Viking #1 Review

Viking #1This is a big comic in every way. It’s hard to imagine any other publisher than Image stamping this on the stands. I get the feeling that Viking, the self described, “9th century crime book” is going to be one of those series that people will be hungry for. Like Scalped, or Incognito, Viking is a series that seems to come from left of centre, yet is filled with a dominant sway that will topple the spandex adventures beside it. If you have any doubt about the entertainment value of a series by two virtually unknown creators that has no spandex inside it, such uncertainity will be pulverised to nothingness after turning the last page.

So, Viking is a big comic. Big in concept and big in production. What Image craftily kept to themselves was the size of this bad boy. It stands out from its funnybook brethren. Viking is slightly larger than the avergae monthly; not by much, but just enough to be noticeable. It’s a great surprise and I can foresee many readers like me, who ordered this book based on the preview art alone, having this thump down on the counter from their pull box, and being genuinely taken aback. Thank you Image – seeing this for the first time was a pleasant surprise. And more than that, thank you for the contents within the larger pages. It lives up to the time and effort that’s been put into it. Of course, better paper and a laregr size mean nothing if the story within is a waste. Thankfully, it’s not. Writer Ivan Brandon and artist Nic Klein have declared themselves to be true talents with this book.

vikingpreview4Now, granted this story isn’t going to be welcomed into the bosom of every fanboy. It’s old-timey dialogue and instantly detestable protagonists will throw some people off, but it is a simple narrative and engaging to boot. Two criminal brothers, Finn and Egil are thieves, killing and selling the goods of their victims. They’re tough guys, but with a love for their family. Between their last raid and their next, they face retribution of a swift and terrible kind, which lays the ground for the next issue well. Interspersed is a nice sequence involving a rich king and his lovely, carefree daughter. She desires adventure, and I’m sure when her path crosses with the brothers, that’s surely what she’ll find.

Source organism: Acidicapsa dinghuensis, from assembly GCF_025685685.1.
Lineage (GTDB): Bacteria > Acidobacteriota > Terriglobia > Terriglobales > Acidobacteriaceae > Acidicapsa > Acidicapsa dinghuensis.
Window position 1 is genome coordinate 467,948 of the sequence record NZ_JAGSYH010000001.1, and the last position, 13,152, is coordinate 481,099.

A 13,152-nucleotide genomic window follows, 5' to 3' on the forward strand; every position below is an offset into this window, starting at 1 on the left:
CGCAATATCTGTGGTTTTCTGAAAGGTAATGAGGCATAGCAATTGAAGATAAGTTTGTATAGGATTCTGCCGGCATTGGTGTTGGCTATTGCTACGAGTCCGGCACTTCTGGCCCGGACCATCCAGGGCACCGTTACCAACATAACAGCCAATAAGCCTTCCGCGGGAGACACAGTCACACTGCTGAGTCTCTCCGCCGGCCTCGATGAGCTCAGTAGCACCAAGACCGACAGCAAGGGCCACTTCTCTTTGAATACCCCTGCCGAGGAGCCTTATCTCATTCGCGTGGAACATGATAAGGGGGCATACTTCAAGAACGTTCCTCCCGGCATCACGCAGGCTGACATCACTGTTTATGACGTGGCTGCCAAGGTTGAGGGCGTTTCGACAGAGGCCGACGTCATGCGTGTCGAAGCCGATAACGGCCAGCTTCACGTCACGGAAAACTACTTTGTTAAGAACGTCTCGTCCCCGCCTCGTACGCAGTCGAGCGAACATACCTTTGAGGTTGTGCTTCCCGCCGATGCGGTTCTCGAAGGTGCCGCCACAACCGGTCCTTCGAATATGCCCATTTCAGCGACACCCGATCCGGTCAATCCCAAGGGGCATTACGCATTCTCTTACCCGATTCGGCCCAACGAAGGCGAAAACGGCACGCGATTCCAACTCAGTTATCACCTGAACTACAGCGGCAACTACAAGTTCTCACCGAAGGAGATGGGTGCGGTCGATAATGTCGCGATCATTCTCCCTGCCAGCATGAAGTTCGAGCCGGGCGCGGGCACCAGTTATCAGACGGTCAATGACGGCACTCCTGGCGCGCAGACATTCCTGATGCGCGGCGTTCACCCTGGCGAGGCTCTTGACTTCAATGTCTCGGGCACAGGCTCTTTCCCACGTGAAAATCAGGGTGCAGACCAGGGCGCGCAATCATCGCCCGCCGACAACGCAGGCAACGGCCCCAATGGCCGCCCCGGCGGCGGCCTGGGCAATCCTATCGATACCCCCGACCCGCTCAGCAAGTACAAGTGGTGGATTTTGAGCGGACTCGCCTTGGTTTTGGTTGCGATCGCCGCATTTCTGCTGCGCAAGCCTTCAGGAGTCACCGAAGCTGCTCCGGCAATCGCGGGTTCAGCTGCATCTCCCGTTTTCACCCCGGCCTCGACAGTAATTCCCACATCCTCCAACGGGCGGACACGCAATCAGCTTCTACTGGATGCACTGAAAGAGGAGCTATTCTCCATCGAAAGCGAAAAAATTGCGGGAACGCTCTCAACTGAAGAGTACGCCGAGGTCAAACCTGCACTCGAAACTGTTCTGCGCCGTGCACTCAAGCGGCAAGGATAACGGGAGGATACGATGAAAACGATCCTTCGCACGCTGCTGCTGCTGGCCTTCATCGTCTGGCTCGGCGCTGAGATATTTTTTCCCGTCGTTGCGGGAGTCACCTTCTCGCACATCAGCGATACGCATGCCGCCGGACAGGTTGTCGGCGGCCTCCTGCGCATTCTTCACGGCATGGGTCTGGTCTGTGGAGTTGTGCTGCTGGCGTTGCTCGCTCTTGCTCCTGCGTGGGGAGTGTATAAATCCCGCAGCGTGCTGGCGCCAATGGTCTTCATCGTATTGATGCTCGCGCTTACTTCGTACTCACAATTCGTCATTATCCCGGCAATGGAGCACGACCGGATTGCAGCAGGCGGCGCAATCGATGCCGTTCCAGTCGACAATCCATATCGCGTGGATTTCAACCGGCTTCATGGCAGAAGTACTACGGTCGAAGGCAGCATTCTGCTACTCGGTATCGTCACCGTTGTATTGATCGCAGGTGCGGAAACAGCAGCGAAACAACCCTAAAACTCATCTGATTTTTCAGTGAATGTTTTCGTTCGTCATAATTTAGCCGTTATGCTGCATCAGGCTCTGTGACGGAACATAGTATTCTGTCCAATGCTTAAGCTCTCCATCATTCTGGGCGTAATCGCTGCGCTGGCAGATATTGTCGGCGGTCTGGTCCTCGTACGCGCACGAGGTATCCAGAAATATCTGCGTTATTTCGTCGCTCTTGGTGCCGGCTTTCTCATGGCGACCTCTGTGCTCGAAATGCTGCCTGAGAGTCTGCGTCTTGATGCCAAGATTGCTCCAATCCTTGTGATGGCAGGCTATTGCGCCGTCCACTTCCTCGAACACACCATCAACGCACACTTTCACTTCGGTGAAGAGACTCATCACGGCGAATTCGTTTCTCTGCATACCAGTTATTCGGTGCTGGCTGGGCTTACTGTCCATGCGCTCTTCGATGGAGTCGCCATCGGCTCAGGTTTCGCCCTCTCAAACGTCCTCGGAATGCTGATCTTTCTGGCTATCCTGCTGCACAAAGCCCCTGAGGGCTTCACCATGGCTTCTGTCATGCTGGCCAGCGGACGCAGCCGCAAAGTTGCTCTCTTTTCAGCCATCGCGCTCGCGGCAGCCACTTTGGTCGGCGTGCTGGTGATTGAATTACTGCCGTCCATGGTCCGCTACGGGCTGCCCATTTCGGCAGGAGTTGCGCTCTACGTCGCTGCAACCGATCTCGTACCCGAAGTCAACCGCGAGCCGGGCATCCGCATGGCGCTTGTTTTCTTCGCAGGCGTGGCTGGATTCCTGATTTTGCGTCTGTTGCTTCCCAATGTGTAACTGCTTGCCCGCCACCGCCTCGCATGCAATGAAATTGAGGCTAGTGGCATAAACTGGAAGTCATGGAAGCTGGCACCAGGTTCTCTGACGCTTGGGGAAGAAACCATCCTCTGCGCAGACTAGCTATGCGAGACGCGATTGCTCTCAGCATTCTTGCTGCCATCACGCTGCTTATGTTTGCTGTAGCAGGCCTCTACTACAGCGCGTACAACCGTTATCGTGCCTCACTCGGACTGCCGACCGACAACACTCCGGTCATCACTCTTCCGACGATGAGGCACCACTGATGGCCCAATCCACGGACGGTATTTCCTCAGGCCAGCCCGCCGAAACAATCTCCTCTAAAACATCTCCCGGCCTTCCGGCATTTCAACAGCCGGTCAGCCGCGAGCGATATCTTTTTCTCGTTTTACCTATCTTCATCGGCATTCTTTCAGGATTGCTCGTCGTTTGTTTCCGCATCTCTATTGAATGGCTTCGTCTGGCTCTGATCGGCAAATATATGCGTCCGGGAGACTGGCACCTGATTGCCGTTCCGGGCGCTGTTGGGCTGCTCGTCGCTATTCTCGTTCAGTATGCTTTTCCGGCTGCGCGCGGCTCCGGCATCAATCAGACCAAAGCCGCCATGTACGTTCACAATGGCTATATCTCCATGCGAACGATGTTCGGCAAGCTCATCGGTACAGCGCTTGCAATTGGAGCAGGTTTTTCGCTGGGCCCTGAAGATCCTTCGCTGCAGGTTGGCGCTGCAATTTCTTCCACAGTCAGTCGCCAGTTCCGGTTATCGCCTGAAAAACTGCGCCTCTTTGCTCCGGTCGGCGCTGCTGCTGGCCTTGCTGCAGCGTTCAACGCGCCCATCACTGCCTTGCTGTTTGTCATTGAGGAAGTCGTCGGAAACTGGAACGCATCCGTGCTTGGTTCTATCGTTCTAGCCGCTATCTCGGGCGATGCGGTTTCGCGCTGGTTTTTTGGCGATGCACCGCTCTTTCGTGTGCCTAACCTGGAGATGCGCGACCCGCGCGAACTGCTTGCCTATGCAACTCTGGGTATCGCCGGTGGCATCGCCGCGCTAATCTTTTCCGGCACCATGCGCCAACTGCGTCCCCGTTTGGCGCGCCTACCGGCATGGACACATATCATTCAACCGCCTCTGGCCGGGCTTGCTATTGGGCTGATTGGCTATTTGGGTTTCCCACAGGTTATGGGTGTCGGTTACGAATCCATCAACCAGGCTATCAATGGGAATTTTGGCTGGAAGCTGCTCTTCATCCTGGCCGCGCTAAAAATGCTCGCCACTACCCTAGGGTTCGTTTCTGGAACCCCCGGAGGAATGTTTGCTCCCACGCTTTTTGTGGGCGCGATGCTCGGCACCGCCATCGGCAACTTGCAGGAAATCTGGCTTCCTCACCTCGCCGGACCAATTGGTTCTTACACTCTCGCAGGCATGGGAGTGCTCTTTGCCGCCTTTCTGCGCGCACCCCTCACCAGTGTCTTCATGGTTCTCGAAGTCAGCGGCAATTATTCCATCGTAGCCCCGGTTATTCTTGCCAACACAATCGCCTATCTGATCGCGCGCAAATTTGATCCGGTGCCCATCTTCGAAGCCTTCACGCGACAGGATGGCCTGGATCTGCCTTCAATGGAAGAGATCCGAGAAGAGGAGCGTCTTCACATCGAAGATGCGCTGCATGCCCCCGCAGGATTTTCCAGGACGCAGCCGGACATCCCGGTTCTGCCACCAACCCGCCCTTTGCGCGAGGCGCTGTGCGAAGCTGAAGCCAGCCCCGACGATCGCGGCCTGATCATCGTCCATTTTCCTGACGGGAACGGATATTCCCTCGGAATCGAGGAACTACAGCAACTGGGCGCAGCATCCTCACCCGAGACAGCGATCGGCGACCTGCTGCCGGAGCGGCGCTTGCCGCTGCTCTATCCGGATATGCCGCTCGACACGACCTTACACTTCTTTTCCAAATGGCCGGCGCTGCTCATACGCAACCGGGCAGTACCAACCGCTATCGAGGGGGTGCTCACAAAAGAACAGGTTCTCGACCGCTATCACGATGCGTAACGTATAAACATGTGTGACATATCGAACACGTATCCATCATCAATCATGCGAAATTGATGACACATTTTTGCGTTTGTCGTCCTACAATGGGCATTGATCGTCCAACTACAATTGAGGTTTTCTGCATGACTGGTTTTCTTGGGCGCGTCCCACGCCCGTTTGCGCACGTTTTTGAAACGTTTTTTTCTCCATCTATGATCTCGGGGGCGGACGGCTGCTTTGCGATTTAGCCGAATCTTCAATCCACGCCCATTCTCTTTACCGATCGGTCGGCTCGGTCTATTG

This issue has just sold out, but Image are rushing a second printing, for release on May 6. Issue 2 is out on June 13. Once you cast your peepers on the art, you’ll understand why. Nic Klein’s work deserves the larger format, and as Ivan Brandon mentions in his afterword, Klein solidified what Viking was and brought it to a new place. Klein’s artwork is rustic, and dirty and filled with blood and grime. Yet it all looks very beautiful. At times it resembles the large-dot style of the Golden Age and other times he turns his attention to a particular panel and paints it splendidly. It’s not a mish-mash of techniques, and it all blends well, thanks to his restrained layouts and colour choices.

Some may find the conversations hard to follow at times, and despite its fairly straight forward narrative, you will need to concentrate when reading it. It’s such a pleasure to actually hold in your hands though, and even if the story isn’t for you, the artistic approach must be admired.

Preview pics of #2 below.

Viking #2 CoverViking #2 1











Viking #2 2


  1. I’m sure that these comics have been in the works for a while now, but their timing seems to suggest that they’re attempting to take advantage of the readership opened by Wood’s Northlanders.

    I’d be curious to see whether this was intentionally created to capitalise on that new market, or whether it was a series long-planned by the creators and finally greenlit by Image once they realised that this genre is potentially viable.

  2. It seems like the latter, as Ivan Brandon states at the back of the comic that Viking has been around for a while now, but it wasn’t until Nic Klein and Image came on board that it started to materialise. Perhaps just something in the air? Or the ale?

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